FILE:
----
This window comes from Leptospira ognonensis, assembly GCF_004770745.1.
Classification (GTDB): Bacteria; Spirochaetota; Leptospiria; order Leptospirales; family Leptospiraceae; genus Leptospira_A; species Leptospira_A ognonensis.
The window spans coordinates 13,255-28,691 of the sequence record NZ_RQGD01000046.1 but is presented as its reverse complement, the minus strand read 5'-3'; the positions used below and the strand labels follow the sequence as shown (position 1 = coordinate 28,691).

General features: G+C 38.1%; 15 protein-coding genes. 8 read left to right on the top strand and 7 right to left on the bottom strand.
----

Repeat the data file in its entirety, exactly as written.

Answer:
This window comes from Leptospira ognonensis, assembly GCF_004770745.1.
Classification (GTDB): Bacteria; Spirochaetota; Leptospiria; order Leptospirales; family Leptospiraceae; genus Leptospira_A; species Leptospira_A ognonensis.
The window spans coordinates 13,255-28,691 of the sequence record NZ_RQGD01000046.1 but is presented as its reverse complement, the minus strand read 5'-3'; the positions used below and the strand labels follow the sequence as shown (position 1 = coordinate 28,691).

General features: G+C 38.1%; 15 protein-coding genes. 8 read left to right on the top strand and 7 right to left on the bottom strand.